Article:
ACUTE EFFECTS OF MOVEMENT VELOCITY ON BLOOD LACTATE AND GROWTH HORMONE RESPONSES AFTER ECCENTRIC BENCH PRESS EXERCISE IN RESISTANCE-TRAINED MEN Rafael D Calixto, Rozangela Verlengia, Alex H Crisp, Tiago B Carvalho, Marina D Crepaldi, Adriano A Pereira, André K Yamada, Gustavo R da Mota, Charles R Lopes Biol Sport 2014; 31(4):289-294 ICID: 1127287
Article type: Original article
IC™ Value: 10.00
Abstract provided by Publisher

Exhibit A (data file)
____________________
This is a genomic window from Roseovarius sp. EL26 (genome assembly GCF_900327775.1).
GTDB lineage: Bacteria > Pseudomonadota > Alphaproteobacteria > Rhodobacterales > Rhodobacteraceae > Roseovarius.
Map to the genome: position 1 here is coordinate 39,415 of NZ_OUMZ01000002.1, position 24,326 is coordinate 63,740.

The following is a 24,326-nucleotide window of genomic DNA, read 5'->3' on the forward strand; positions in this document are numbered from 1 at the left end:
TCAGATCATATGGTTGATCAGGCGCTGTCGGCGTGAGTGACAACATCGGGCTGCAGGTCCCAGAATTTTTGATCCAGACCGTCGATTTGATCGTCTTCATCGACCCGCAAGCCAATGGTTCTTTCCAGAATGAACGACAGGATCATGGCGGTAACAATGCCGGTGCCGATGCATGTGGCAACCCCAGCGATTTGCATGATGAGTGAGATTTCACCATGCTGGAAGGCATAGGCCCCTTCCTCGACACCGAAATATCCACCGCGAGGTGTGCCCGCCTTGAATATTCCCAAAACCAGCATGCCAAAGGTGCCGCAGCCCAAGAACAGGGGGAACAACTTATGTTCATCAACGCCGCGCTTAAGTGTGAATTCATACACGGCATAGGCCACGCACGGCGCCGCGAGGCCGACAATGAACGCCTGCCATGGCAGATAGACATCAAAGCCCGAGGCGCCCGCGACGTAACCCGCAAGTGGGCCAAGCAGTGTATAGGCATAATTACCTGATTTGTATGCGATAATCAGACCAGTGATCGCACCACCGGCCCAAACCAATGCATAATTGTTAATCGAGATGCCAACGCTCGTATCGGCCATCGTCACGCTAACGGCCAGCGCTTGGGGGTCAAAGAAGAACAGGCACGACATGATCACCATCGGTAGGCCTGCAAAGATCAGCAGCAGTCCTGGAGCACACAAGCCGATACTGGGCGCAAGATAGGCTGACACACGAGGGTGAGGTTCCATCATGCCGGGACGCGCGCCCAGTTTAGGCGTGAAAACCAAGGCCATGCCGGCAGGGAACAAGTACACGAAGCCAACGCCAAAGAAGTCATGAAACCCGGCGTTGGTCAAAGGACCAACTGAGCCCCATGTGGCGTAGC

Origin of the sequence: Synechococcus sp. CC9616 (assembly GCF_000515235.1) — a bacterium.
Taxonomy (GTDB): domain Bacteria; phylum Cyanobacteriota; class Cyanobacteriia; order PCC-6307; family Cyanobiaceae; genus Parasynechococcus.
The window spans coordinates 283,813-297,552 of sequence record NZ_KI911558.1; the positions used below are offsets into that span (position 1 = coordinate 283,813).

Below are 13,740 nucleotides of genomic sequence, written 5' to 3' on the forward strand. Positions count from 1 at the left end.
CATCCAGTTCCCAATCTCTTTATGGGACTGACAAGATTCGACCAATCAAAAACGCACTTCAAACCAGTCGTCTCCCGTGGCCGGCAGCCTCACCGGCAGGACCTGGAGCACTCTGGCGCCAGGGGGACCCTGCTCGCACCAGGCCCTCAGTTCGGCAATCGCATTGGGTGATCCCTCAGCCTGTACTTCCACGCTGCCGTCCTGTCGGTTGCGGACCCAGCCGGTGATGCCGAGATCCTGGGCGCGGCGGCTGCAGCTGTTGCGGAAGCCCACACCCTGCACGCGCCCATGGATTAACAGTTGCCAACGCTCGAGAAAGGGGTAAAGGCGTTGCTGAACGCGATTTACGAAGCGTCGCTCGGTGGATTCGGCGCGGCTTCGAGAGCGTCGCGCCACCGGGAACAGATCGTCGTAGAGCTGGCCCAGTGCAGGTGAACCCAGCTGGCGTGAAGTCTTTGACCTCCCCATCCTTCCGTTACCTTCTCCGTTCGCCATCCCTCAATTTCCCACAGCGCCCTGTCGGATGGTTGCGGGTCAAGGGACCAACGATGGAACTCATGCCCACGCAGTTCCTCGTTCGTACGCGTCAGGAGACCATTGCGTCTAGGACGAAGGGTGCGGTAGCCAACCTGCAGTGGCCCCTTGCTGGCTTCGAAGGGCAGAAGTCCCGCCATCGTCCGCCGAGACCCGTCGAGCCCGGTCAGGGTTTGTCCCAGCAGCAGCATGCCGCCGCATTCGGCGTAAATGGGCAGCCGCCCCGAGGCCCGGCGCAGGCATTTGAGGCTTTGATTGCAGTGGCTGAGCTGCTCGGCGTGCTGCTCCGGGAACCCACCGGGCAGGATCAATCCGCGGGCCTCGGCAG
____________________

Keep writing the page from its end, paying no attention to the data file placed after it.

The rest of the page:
This study aimed to compare the effects of different velocities of eccentric muscle actions on acute blood lactate and serum growth hormone (GH) concentrations following free weight bench press exercises performed by resistance-trained men. Sixteen healthy men were divided into two groups: slow eccentric velocity (SEV; n = 8) and fast eccentric velocity (FEV; n = 8). Both groups performed four sets of eight eccentric repetitions at an intensity of 70% of their one repetition maximum eccentric (1RMecc) test, with 2-minute rest intervals between sets. The eccentric velocity was controlled to 3 seconds per range of motion for SEV and 0.5 seconds for the FEV group. There was a significant difference (P < 0.001) in the kinetics of blood lactate removal (at 3, 6, 9, 15, and 20 min) and higher mean values for peak blood lactate (P = 0.001) for the SEV group (9.1 ± 0.5 mM) compared to the FEV group (6.1 ± 0.4 mM). Additionally, serum GH concentrations were significantly higher (P < 0.001) at 15 minutes after bench press exercise in the SEV group (1.7 ± 0.6 ng · mL-1) relative to the FEV group (0.1 ± 0.0 ng · mL-1). In conclusion, the velocity of eccentric muscle action influences acute responses following bench press exercises performed by resistance-trained men using a slow velocity resulting in a greater metabolic stress and hormone response.